Thieves steal 1930s gold Nobel Peace Prize worth 150,000 from Lord Mayors house

Thieves steal 1930s gold Nobel Peace Prize in haul worth 150,000 from Lord Mayor's houseThe prize was awarded to former Foreign Secretary Arthur Henderson He was given it for his peacekeeping efforts before the Second World WarRaiders also stole a lock of hair from Admiral Lord CollingwoodThe break-in, in Newcastle-Upon-Tyne, happened overnight on Monday By Steve Nolan PUBLISHED: 18:50 GMT, 3 April 2013 | UPDATED: 06:56 GMT, 4 April 2013 A Nobel Peace Prize awarded to a pioneering politician for his attempts to patch-up international relations in the years before World War Two has been stolen. The prize, awarded to former Foreign Secretary Arthur Henderson in the 1930s, was one item in a haul of items thought to be worth an estimated 150,000 to be stolen from the Lord Mayor's Mansion House, in the Jesmond area of Newcastle, Tyne and Wear. A lock of hair from Admiral Lord Collingwood, who took over control of the British fleet at the Battle of Trafalgar in 1805 after Admiral Nelson was killed, was also stolen in the raid.

Brother of EastEnders actress Gemma McCluskie "was caught on CCTV with suitcase containing her body parts"

Brother of EastEnders actress Gemma McCluskie 'was caught on CCTV with suitcase containing her body parts' Tony McCluskie, 35, allegedly cut up Gemma's body with a meat cleaverHe then booked a taxi to take him and a suitcase to London's Regent's CanalHe admits killing 29-year-old actress last March 'but has no memory of it' /03/07/article-2111157-1210FEAC000005DC-254_634x319.jpg” width=”634″ height=”319″ alt=”Police at Regent's Canal in east London where the torso was found in a suitcase” class=”img-no-border” /> Cordoned off: A police officer by Regent's Canal in east London where Miss McCluskie's torso was found in a suitcase after being thrown into the water in March last year Nearly a quarter of an hour earlier CCTV footage showed McCluskie waiting for a mini cab and then struggling to get it into the boot before being driven to the canal in East London where the torso, limbs and head of his sister were dumped.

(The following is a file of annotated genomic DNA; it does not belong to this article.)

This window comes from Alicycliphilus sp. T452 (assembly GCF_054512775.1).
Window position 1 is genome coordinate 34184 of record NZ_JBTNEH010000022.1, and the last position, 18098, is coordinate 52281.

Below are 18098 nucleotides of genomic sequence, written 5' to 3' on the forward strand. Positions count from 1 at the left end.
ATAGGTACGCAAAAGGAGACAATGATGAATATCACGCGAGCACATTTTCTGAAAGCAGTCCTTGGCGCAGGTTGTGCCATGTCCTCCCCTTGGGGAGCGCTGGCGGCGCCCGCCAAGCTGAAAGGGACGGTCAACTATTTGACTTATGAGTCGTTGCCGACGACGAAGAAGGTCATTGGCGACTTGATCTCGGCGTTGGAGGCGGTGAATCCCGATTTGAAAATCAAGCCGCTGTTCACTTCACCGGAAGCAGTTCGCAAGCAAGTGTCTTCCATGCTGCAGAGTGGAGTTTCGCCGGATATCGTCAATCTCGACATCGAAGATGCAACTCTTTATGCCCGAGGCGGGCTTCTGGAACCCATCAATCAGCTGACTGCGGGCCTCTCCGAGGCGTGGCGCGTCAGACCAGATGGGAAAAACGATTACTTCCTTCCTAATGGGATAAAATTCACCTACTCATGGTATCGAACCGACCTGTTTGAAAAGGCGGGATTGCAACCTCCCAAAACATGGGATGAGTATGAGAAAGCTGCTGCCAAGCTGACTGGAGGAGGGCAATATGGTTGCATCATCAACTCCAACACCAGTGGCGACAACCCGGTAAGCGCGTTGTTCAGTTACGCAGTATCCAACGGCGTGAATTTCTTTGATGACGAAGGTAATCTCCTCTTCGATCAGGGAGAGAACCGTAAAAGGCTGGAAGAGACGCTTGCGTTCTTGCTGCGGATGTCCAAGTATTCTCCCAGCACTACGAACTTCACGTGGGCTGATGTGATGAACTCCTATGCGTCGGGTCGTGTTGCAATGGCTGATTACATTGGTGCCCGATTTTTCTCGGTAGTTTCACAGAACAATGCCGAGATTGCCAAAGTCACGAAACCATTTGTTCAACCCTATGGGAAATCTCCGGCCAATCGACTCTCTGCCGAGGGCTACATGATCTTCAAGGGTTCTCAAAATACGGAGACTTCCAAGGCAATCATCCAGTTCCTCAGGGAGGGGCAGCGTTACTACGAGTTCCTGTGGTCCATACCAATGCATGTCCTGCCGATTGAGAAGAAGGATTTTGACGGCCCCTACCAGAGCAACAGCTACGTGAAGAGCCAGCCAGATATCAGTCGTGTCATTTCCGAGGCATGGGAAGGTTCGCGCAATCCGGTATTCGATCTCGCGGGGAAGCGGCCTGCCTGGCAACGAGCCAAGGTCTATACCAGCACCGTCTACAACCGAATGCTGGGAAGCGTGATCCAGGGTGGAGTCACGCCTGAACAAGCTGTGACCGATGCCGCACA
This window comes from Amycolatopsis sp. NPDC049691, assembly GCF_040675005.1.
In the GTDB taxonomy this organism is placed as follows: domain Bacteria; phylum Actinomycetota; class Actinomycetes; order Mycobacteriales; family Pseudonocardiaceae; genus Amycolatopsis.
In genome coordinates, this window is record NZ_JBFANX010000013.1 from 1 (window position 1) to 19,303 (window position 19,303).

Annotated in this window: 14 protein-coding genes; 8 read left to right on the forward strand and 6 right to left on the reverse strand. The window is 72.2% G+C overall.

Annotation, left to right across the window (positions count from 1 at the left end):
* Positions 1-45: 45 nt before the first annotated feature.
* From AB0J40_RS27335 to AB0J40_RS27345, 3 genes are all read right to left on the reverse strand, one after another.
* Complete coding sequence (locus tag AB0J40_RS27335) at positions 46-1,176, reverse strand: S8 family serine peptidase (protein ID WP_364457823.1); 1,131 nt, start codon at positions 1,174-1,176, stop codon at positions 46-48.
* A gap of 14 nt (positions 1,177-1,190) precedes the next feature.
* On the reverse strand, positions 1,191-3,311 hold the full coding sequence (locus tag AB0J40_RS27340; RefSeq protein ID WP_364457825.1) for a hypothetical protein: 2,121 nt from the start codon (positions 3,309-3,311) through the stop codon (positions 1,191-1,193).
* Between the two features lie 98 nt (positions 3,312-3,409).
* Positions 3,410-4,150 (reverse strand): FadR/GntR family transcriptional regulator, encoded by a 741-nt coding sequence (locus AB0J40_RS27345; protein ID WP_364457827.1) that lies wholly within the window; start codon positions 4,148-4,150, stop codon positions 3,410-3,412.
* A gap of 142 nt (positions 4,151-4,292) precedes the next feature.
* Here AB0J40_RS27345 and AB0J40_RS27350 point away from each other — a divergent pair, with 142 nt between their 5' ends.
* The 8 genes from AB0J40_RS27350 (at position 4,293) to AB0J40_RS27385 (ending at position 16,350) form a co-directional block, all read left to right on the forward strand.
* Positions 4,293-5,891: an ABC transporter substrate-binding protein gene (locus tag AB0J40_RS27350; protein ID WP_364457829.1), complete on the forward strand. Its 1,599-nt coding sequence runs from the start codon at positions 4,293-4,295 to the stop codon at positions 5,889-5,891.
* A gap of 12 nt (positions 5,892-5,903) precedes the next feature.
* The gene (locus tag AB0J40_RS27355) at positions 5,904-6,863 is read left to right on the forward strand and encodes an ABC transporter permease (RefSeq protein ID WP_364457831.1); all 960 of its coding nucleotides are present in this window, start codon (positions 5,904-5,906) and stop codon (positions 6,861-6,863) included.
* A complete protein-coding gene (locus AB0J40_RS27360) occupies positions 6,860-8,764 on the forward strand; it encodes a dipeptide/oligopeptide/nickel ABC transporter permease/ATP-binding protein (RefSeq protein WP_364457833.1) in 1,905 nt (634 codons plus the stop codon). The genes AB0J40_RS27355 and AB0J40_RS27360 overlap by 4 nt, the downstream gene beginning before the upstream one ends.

The plant skyscrapers: Giant greenhouses in city centres to herald a new age of farming

The plant skyscrapers: Giant greenhouses in city centres to herald a new age of farming The 'plantscrapers' could accommodate hundreds of storeys worth of cropsThey would use an innovate feeding system cancelling out need for soilFarms will increase crop yields because growing can occur all year round By Sean Poulter PUBLISHED: 22:30 GMT, 31 December 2012 | UPDATED: 03:00 GMT, 1 January 2013 Crops could soon be grown in greenhouses the size of skyscrapers in city centres across the country, it has been claimed. Birds Eye and other food producers are investigating building ‘plantscrapers’, which could accommodate hundreds of storeys worth of crops, in a bid to make farming more economical, sustainable and meet increasing demand